The U.S. lacks the policies needed to ensure that cellulosic biofuel production will not cause environmental harm, says a distinguished group of international scientists. A paper published in the October 3 issue of Science urges decision makers to adopt standards and incentives that will help ensure that future production efforts are sustainable, both energetically and environmentally.
Because the cellulosic biofuel industry is young, policymakers have the opportunity to implement science-based standards before large-scale crop production begins. Early preventive polices could play a major role in minimizing the unintentional side effects of large-scale crop production, such as fertilizer and pesticide pollution, soil erosion, invasive species spread, the fouling of waterways, and species loss.
“Society is in a race to find renewable sources of carbon-neutral energy. Cellulose-based biofuels hold promise, but we need to proceed cautiously and with an eye toward minimizing long-term ecological impacts,” notes Kathleen Weathers, Ph.D., an ecosystem scientist at the Cary Institute of Ecosystem Studies and one of the paper’s authors.
“Without a sound plan, we could wind up doing more environmental harm than good.”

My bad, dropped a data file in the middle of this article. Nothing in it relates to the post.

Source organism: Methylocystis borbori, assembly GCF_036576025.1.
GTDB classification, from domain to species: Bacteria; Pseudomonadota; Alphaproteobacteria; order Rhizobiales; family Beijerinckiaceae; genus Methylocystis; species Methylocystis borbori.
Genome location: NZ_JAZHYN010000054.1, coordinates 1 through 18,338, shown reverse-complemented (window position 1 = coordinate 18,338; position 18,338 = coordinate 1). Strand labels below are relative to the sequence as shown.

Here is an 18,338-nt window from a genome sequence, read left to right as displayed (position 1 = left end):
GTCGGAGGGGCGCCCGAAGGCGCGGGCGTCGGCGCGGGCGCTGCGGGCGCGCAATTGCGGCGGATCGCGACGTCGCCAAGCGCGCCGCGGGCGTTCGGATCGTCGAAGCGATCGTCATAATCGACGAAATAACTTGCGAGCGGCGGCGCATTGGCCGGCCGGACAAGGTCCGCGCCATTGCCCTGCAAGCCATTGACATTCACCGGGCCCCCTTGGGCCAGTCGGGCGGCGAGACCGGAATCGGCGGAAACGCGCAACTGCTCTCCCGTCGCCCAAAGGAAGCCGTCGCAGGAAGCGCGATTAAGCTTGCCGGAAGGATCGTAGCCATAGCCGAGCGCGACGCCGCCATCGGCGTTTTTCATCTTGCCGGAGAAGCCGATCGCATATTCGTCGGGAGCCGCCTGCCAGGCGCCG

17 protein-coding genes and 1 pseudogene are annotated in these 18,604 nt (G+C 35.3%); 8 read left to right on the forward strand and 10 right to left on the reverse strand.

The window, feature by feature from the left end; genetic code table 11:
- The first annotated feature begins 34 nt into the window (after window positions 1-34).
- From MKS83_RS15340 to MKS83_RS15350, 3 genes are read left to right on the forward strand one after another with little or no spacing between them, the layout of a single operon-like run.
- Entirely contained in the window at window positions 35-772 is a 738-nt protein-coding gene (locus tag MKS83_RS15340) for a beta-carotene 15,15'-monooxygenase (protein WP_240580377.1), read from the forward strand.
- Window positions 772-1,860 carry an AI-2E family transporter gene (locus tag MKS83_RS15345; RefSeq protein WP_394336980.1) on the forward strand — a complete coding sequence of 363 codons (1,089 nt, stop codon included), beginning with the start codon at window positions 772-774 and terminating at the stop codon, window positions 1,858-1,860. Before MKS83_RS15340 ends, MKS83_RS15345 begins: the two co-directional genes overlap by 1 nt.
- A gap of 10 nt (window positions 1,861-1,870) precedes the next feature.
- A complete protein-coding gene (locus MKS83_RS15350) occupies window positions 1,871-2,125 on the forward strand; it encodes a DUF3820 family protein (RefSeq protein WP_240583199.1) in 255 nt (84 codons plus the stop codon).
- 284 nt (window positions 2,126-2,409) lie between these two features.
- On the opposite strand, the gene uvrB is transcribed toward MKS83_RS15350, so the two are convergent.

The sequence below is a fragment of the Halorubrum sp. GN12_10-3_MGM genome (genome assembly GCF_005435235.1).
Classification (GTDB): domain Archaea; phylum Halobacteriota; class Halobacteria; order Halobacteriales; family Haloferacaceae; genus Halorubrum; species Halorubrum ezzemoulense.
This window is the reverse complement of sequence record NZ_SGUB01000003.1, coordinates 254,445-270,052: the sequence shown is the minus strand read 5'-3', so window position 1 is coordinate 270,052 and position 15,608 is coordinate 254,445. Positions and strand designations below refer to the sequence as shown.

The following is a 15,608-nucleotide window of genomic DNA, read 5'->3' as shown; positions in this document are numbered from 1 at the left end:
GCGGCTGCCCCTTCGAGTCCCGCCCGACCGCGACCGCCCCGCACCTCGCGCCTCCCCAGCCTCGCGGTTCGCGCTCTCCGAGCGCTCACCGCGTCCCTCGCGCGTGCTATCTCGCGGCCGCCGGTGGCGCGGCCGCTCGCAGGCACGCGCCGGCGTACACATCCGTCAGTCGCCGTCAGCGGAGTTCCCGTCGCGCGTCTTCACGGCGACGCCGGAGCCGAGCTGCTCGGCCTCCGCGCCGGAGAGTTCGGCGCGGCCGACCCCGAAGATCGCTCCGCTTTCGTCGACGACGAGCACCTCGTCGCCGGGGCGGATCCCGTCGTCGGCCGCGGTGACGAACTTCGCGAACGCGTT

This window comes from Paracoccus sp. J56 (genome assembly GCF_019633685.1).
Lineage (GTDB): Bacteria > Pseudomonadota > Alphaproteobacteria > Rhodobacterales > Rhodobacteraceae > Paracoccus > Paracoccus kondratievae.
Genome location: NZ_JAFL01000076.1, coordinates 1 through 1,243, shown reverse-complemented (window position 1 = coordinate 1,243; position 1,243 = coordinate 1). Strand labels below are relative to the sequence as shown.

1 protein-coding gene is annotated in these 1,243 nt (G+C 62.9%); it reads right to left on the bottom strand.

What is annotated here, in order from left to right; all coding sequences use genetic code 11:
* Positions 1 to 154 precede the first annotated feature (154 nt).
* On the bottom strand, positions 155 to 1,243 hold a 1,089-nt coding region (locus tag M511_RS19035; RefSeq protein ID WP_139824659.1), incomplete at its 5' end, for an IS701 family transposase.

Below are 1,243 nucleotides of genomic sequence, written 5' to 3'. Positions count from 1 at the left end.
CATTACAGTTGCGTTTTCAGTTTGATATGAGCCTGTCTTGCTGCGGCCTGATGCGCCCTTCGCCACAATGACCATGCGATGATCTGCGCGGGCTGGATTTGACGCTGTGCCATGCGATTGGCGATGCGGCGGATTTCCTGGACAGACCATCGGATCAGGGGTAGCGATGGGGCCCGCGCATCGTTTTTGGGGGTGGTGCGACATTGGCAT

Grain-based ethanol has already served as a lesson in the perils of embracing energy solutions before their environmental effects are understood, say the researchers. Most of the commercial ethanol produced in the U.S. is made from corn. When large parts of the landscape are converted to such resource-intensive, monoculture grain crops, as is the current model, the scientific consensus is that the environment suffers.
Moving forward, if cellulosic ethanol is to emerge as a feasible source of renewable energy, a vast amount of land will need to be used for its production. This land conversion—estimated to be as large as the amount of land in row-crops today—will change the face of the global landscape. Production standards and incentive programs could help minimize negative impacts and, in many cases, help farmers choose crops that provide valuable ecosystem services.